by Holly Favino, SMI Director
Is it worthwhile participating in a short-term health care ministry project? Will it have impact or provide any meaningful long-term good? As the director of the Philadelphia Summer Medical Institute (SMI), I’ve had the privilege of reviewing our research, following up with local church partners, reading the students’ blog and evaluations, witnessing the program firsthand for the past five years, and developing relationships with the student participants. I am glad to answer that question with a clear “YES!”
SMI took place June 25–July 16 and is a joint project of Medical Campus Outreach and Esperanza Health Center, a Christian health center in North Philadelphia. Eighteen health care students, one medical intern from a, and over 40 rotating volunteer “faculty” (Christian medical professionals) provided free door-to-door health screens in Hispanic North Philadelphia. The teams worked with local interpreters for Spanish-speaking households and referred people interested to three local church partners. The teams screened 632 individuals, prayed with 612, had 62 ask to receive follow-up from local churches, and prayed with five to receive Christ.
Health education in this community can sometimes be crucial. In a follow up research call last year, one man told us, “You saved my life!” His screen indicated an “urgent high, new positive (previously unknown high)” blood pressure reading. After years of ignoring his health and experiencing recent symptoms, he took the students’ recommendation and got the preventive medical care he needed.
SMI also has a significant impact on the student participants. The lessons they learn are often multiple, and each can experience:
- Daily opportunity to share their faith in Christ in the health care context
- An opportunity to learn the complexities of urban healthcare
- Christ-centered discipleship and fellowship
- A renewed vision for their career
“Taking the time to listen to people’s stories and struggles, offering compassionate or encouraging words, and giving each person you interact with an opportunity to learn that their Savior loves them more than they could ever imagine—these things are so simple yet often overlooked in my daily life when I let medicine dictate my schedule and priorities,” said medical student Ben D, who has participated in SMI for three summers.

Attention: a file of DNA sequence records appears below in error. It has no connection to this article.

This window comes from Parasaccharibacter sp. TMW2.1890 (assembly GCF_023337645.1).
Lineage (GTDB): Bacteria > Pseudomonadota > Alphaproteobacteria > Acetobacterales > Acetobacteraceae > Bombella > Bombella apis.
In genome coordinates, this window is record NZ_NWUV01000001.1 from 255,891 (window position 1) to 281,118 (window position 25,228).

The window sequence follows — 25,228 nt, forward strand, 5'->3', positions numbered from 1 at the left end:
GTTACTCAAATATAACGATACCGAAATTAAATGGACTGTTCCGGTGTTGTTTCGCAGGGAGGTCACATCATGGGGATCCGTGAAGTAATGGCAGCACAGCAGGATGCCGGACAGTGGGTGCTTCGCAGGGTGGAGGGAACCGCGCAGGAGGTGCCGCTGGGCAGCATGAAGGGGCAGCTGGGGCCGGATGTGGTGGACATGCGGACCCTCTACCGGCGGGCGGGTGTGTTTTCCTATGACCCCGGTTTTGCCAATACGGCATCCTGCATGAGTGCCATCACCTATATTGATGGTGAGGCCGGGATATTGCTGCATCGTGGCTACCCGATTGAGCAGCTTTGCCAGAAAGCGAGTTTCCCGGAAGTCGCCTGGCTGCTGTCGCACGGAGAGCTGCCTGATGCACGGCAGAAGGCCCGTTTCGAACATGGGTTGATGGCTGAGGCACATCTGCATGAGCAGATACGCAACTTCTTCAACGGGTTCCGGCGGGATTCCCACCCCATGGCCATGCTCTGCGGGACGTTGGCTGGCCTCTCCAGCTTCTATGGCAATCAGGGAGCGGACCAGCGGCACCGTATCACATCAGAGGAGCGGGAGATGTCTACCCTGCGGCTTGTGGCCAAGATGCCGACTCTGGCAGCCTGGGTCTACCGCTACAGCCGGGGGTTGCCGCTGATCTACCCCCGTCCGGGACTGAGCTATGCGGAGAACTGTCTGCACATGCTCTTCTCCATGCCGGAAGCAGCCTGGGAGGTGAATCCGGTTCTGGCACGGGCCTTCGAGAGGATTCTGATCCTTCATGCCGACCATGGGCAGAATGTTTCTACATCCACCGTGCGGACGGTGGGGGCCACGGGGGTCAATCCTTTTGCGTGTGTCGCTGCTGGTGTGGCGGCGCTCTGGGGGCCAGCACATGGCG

Said student Sarah G of SMI 2016, “SMI has been God’s alarm clock to my relationship with him. God has truly surrounded me with a community of believers and a reminder that I am his daughter and that he truly loves me.”
This summer marked the 25th consecutive year of SMI, started in 1992 by a group of Christian healthcare students who partnered with Esperanza to battle a measles epidemic in Philadelphia. Since then, many SMI participants have gone on to work at Esperanza, including several employed there now as nurses and physicians. Steve Noblett, executive director of the Christian Community Health Fellowship, visited SMI last summer and told us that participation in SMI Philadelphia was one of three significant factors that influenced clinicians to practice in their national network of Christian community health centers for the poor. SMI Philadelphia has also inspired replication in numerous other communities in the United States and around the world.
In this anniversary year, it was exciting to witness the birth of a new project in Eastern Europe. A Christian Eastern European medical center sent interns and staff physicians to participate with us for the past two summers. Ready to start their own project this year in their local community, they invited three American SMI students to participate. The teams introduced many in the community to the local churches and several received Christ. “This project taught me to be more purposeful in sharing the gospel,” said fourth year medical student Maureen W.
All of this is done to give all praise and honor to God. It is in his name that we work and find purpose and joy. May God allow SMI to affect lives for Christ for years to come!